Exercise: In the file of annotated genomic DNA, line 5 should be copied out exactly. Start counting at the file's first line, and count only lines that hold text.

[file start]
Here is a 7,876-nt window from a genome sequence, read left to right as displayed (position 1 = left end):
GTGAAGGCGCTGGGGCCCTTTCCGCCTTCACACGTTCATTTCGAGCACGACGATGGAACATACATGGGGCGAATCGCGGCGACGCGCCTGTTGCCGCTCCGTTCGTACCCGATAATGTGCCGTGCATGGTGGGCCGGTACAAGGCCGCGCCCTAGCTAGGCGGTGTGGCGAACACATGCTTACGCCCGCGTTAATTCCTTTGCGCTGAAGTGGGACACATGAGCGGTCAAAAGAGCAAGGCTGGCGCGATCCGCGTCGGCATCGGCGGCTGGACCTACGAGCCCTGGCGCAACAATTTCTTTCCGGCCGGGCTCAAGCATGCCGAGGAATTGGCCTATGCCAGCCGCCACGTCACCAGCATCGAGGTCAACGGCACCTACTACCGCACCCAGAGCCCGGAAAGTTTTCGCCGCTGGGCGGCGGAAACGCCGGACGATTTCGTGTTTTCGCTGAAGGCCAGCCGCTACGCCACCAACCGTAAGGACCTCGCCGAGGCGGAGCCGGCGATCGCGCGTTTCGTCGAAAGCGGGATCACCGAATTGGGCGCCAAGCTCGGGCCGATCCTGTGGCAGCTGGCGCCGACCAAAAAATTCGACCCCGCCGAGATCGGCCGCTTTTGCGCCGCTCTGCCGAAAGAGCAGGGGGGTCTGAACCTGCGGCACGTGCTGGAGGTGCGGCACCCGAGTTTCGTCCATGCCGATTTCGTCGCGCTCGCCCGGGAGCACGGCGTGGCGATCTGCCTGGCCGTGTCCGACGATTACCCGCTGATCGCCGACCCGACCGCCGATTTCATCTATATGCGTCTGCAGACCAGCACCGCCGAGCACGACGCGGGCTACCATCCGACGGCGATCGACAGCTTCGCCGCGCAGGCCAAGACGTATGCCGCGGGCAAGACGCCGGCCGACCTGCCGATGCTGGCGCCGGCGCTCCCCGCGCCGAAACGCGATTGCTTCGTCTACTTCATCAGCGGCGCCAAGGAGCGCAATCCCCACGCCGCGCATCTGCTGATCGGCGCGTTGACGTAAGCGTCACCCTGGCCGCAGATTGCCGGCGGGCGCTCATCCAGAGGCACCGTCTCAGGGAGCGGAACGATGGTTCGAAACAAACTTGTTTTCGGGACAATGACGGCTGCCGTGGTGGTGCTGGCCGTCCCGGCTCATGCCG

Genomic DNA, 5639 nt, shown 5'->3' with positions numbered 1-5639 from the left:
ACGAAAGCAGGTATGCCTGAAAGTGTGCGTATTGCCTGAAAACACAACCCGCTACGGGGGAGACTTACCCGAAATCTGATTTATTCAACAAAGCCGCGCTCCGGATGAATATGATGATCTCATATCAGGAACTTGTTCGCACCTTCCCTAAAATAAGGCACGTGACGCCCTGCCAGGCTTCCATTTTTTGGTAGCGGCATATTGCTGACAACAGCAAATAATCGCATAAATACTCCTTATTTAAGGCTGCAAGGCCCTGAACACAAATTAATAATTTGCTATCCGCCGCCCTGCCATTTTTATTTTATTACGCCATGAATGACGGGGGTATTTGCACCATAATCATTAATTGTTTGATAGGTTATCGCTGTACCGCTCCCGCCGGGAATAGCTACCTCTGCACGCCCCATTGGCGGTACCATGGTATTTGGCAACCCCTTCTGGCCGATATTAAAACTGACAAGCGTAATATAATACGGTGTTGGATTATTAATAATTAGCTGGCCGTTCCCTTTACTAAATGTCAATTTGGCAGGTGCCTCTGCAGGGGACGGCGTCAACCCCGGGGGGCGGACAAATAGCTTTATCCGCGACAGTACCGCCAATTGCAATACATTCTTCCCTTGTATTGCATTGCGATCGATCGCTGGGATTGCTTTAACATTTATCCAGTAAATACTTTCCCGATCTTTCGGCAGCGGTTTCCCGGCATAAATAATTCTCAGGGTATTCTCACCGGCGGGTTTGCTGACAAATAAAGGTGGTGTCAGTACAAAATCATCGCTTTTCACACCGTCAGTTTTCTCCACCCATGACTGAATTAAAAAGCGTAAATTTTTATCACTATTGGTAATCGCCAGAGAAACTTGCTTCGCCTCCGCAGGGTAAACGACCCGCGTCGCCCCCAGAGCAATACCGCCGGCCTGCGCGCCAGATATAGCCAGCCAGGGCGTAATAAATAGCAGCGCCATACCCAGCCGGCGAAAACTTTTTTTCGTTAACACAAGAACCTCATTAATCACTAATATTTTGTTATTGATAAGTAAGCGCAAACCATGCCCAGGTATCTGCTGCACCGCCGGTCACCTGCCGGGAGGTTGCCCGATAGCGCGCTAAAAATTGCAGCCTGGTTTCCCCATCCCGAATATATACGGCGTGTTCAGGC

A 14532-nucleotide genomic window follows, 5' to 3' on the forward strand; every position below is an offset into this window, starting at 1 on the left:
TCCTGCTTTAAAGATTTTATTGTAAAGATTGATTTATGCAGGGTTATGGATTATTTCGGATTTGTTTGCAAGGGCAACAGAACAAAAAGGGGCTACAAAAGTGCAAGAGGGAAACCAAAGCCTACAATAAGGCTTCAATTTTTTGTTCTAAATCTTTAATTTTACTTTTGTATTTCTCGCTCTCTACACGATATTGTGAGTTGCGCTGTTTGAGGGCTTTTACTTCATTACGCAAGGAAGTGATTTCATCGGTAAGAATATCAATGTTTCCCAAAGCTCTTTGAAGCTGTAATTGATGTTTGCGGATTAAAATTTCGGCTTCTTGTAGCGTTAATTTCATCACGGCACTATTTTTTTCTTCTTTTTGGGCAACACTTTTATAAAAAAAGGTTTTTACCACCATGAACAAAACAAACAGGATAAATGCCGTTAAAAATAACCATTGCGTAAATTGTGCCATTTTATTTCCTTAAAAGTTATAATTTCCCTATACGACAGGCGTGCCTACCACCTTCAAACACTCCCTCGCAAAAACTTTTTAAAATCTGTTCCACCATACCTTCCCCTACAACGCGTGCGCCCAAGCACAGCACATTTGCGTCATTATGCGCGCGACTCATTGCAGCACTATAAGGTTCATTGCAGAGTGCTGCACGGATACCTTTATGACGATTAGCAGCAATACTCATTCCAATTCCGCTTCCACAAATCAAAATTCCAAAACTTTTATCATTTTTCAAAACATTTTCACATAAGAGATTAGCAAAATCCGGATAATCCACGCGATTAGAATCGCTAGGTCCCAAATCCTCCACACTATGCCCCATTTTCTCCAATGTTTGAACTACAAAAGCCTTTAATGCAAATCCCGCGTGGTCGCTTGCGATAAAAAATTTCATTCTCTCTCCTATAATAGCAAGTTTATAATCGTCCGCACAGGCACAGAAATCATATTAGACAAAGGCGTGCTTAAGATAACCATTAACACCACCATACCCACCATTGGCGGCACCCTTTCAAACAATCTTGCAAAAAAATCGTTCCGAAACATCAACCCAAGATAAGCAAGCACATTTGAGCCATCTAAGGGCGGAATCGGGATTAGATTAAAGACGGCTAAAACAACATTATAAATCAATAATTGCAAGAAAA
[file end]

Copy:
A 14532-nucleotide genomic window follows, 5' to 3' on the forward strand; every position below is an offset into this window, starting at 1 on the left: